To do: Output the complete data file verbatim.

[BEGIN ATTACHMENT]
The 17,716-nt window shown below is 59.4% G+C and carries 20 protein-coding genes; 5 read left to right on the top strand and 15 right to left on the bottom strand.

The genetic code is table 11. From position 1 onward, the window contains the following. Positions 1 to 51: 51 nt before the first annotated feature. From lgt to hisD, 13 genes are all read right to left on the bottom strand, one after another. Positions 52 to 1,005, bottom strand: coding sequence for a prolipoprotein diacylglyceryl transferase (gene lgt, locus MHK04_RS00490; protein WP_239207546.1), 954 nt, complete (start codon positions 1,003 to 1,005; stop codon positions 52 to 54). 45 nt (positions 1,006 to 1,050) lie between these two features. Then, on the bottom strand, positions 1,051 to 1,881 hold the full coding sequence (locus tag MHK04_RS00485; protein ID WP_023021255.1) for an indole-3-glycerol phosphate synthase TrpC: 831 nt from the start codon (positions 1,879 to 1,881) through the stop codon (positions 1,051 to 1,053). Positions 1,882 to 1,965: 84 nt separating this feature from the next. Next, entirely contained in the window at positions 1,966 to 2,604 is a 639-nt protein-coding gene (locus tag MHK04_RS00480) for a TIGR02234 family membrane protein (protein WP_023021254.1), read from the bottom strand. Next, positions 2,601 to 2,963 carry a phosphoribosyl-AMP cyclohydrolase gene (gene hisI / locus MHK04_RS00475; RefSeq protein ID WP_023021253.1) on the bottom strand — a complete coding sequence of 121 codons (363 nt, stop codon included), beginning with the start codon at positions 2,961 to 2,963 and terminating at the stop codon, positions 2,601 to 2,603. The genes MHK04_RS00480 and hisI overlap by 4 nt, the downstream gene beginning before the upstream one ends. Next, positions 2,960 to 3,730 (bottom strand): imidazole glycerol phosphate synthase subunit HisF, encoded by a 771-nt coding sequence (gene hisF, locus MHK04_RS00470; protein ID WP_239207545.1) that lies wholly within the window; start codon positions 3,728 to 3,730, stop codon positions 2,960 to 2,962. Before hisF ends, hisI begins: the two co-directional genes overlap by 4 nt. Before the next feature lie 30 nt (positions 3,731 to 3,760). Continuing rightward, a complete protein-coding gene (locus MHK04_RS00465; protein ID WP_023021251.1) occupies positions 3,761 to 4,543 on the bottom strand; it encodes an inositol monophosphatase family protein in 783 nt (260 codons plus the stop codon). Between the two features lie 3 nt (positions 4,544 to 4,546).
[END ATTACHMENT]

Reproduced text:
The 17,716-nt window shown below is 59.4% G+C and carries 20 protein-coding genes; 5 read left to right on the top strand and 15 right to left on the bottom strand.

The genetic code is table 11. From position 1 onward, the window contains the following. Positions 1 to 51: 51 nt before the first annotated feature. From lgt to hisD, 13 genes are all read right to left on the bottom strand, one after another. Positions 52 to 1,005, bottom strand: coding sequence for a prolipoprotein diacylglyceryl transferase (gene lgt, locus MHK04_RS00490; protein WP_239207546.1), 954 nt, complete (start codon positions 1,003 to 1,005; stop codon positions 52 to 54). 45 nt (positions 1,006 to 1,050) lie between these two features. Then, on the bottom strand, positions 1,051 to 1,881 hold the full coding sequence (locus tag MHK04_RS00485; protein ID WP_023021255.1) for an indole-3-glycerol phosphate synthase TrpC: 831 nt from the start codon (positions 1,879 to 1,881) through the stop codon (positions 1,051 to 1,053). Positions 1,882 to 1,965: 84 nt separating this feature from the next. Next, entirely contained in the window at positions 1,966 to 2,604 is a 639-nt protein-coding gene (locus tag MHK04_RS00480) for a TIGR02234 family membrane protein (protein WP_023021254.1), read from the bottom strand. Next, positions 2,601 to 2,963 carry a phosphoribosyl-AMP cyclohydrolase gene (gene hisI / locus MHK04_RS00475; RefSeq protein ID WP_023021253.1) on the bottom strand — a complete coding sequence of 121 codons (363 nt, stop codon included), beginning with the start codon at positions 2,961 to 2,963 and terminating at the stop codon, positions 2,601 to 2,603. The genes MHK04_RS00480 and hisI overlap by 4 nt, the downstream gene beginning before the upstream one ends. Next, positions 2,960 to 3,730 (bottom strand): imidazole glycerol phosphate synthase subunit HisF, encoded by a 771-nt coding sequence (gene hisF, locus MHK04_RS00470; protein ID WP_239207545.1) that lies wholly within the window; start codon positions 3,728 to 3,730, stop codon positions 2,960 to 2,962. Before hisF ends, hisI begins: the two co-directional genes overlap by 4 nt. Before the next feature lie 30 nt (positions 3,731 to 3,760). Continuing rightward, a complete protein-coding gene (locus MHK04_RS00465; protein ID WP_023021251.1) occupies positions 3,761 to 4,543 on the bottom strand; it encodes an inositol monophosphatase family protein in 783 nt (260 codons plus the stop codon). Between the two features lie 3 nt (positions 4,544 to 4,546).